In 2004, Wong conducted a survey on captive bears in Malaysia and uncovered heart-breaking stories about their deplorable conditions in zoos, crocodile farms, private menageries and even private homes. It was then that he started thinking about setting up a rescue centre for these animals.

There were two conflicting emotions that set into motion his desire to champion the bears, confides Wong. “For one, these beautiful creatures belong in the wild. They’re so secretive and elusive that I could barely catch glimpses of them in the forest. At the other end of the spectrum is the fact that there are people hunting down these animals, and some even keeping them as pets. It was horrible seeing them locked up in tiny cages and showing signs of distress.”

Looking steadily at me, his eyes glinting behind his wire-rimmed glasses, he adds softly: “The more I learnt about the sun bears, the more I wanted to do something to protect them. I guess you can say the rest is history.”

Wong’s love for animals was evident during his growing-up years in Bukit Mertajam.

Small town boy

His own childhood history offers an interesting insight into his early encounters with animals. Born in 1969, Wong, the youngest son of a tailor, led a quintessentially small-town lifestyle in Bukit Mertajam, Penang. “Every weekend we’d go down to my father’s orchard in Sungai Bakap. He’d be busy with his fruit trees while we’d be playing-loh!” There was a little creek, he recalls, running through the orchard where he and his siblings would catch fishes. “I think my connection with nature began in that place.”

Animal rescue work began at a young age when his parents would bring him abandoned chicks of doves and sparrows to raise. “I always wanted to be an animal expert of sorts or a veterinarian. These two ambitions never changed for the next 12 years!” says Wong, smiling. Unsurprisingly, his childhood was littered by various kinds of pets and animals. “I used to breed birds, dogs and fishes for the pet shop as a small little side business when I was in high school.”

After resitting his STPM and failing to get into the local university (“Unfortunately I wasn’t exactly a top student, no matter how hard I tried”), Wong decided to pursue his studies abroad in Taiwan. He graduated with a diploma in Animal Science and Veterinary from the National Pingtung University of Science and Technology. In Taiwan, Wong met Professor Kurtis Pei who taught wildlife management and soon worked for him as a research assistant. After two years of working with Professor Pei on various wildlife projects, including the setting up of a wildlife rescue centre in Taiwan, Wong discovered that he preferred wildlife conservation to animal husbandry. “I later applied to study wildlife biology in the US and everything just fell into place from then on,” he says simply.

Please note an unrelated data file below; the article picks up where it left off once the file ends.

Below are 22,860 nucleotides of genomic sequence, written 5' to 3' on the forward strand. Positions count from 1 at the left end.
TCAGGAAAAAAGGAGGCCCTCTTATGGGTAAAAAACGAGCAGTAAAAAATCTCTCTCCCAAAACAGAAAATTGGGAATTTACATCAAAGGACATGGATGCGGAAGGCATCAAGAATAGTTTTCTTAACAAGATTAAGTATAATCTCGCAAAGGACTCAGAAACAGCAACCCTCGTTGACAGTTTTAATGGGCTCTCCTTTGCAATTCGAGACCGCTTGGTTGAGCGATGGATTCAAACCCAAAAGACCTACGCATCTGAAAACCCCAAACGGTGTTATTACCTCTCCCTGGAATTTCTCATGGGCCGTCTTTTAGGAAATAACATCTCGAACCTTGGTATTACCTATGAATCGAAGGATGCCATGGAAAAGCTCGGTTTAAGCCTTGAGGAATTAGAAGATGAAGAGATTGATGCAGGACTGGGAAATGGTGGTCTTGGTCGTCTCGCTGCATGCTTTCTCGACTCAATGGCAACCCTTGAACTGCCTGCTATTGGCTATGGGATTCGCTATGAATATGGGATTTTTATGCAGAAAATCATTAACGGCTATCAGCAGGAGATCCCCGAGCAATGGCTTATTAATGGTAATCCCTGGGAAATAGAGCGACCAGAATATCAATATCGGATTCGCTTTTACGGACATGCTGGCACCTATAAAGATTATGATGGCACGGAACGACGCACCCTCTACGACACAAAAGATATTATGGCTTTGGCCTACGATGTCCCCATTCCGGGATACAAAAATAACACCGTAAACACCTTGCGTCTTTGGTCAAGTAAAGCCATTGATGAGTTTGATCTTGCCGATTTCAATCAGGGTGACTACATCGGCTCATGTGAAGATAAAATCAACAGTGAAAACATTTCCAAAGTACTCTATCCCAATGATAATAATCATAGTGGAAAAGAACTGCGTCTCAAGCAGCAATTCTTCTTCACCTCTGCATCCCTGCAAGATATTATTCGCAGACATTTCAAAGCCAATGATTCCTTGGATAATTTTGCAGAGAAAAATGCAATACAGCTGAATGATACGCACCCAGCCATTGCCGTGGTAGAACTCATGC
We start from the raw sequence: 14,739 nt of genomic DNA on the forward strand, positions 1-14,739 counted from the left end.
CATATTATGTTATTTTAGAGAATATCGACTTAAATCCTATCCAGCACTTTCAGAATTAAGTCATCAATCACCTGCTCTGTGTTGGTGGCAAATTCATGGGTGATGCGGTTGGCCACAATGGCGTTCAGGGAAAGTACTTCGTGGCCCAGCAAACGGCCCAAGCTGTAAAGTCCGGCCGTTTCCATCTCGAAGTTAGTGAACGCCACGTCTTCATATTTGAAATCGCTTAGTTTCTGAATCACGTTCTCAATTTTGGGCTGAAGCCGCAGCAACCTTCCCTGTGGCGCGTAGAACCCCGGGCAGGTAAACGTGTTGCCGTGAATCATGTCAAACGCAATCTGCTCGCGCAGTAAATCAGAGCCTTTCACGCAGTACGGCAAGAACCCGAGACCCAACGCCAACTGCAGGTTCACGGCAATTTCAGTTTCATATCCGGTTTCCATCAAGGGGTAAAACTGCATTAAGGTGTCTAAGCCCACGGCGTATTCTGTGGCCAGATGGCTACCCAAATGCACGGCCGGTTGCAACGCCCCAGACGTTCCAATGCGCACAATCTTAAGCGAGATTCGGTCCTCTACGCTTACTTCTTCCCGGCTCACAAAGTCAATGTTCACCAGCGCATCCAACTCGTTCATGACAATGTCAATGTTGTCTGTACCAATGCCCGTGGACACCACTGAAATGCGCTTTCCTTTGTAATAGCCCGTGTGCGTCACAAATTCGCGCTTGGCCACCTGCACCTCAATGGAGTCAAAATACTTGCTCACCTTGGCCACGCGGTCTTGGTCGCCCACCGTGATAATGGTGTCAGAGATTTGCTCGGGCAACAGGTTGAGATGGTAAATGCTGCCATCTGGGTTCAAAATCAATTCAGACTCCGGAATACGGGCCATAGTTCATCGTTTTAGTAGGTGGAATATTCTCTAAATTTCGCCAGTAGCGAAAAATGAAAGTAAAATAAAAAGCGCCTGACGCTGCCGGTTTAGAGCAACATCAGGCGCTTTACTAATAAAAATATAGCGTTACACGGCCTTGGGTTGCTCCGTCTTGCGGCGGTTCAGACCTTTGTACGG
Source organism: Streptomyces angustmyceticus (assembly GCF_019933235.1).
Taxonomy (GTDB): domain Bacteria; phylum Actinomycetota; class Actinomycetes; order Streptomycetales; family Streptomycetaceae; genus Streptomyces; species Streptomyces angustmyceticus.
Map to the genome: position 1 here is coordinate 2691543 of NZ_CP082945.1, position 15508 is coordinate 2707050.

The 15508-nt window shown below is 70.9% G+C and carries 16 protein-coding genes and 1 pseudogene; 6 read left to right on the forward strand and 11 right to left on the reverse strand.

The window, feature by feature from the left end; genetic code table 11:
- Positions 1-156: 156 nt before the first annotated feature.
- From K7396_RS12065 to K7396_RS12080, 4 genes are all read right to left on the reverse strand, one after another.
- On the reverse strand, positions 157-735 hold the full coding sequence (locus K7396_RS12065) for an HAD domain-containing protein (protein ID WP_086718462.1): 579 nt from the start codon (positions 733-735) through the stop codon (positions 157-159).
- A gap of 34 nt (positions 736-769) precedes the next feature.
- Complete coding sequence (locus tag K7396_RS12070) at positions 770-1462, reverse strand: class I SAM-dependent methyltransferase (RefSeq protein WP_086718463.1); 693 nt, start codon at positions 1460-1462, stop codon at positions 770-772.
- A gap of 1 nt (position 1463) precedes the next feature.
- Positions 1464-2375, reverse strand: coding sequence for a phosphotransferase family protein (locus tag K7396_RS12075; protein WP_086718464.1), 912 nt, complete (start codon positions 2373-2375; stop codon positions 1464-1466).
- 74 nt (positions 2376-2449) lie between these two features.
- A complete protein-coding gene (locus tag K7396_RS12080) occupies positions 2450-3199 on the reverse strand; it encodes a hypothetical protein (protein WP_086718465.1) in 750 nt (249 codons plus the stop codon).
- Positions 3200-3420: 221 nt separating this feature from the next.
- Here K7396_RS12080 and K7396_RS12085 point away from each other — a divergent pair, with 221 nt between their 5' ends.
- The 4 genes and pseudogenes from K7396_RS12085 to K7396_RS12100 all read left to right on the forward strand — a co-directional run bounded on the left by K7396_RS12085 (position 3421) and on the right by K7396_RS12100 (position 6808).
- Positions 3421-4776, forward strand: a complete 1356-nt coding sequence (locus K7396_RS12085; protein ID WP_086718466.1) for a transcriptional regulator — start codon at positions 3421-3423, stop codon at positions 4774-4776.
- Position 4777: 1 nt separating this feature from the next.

The Malayan sun bear (Helarctos malayanus) is the smallest of all bear species in the world.

Small bears, big dreams

It has been a long road which ultimately led this small-town conservation champion to the plight of the sun bears, and yet there’s no stopping him. “There’s so much to be done,” he says again. Conducting research, fighting illegal poaching, rescuing sun bears, educating the world and breaking through the ignorance barrier — it’s a painful and often thankless task. But Wong persists and devotes his life to that purpose. “This is what I do best,” he explains simply, adding that he wants his sun bear centre to stand as a bastion of possibilities. “I hope it serves as a catalyst for other Malaysians to come forward and make a difference. If I can do it and be somewhat successful, anyone can.”

He looks at his watch and I realise it’s almost time for him to catch his next flight to Sabah. “It was Jane Goodall who said ‘Only if we understand, can we care. Only if we care, we will help. Only if we help, we shall be saved’. I live by that saying. I hope that more Malaysians will take the initiative to learn more about our fascinating natural heritage and do something to conserve it. Contrary to what most people think, we really do need nature for our own survival,” says Wong soberly.

Conducting sun bear research in Sabah, Borneo.

Standing up, the stocky biologist hoists his backpack over his shoulder and concludes quietly: “We’ve already failed our wildlife in the past by losing some of our more iconic animals like the rhinoceros. I sometimes feel — like all conservationists do at some point — that I’m fighting a losing battle. However, I’ll do the best that I can to at least make a difference for this smallest bear species.”

As he waves me off with a friendly smile, I can’t help but think that he looks nothing at all like the ‘Superman of sorts’ that CNN had touted him to be. But then again, sometimes heroes emerge in the most unlikely forms, striving to save the world — and in the case of Wong — giving a voice to a tiny arboreal bear species struggling to survive in the wilds of Southeast Asia.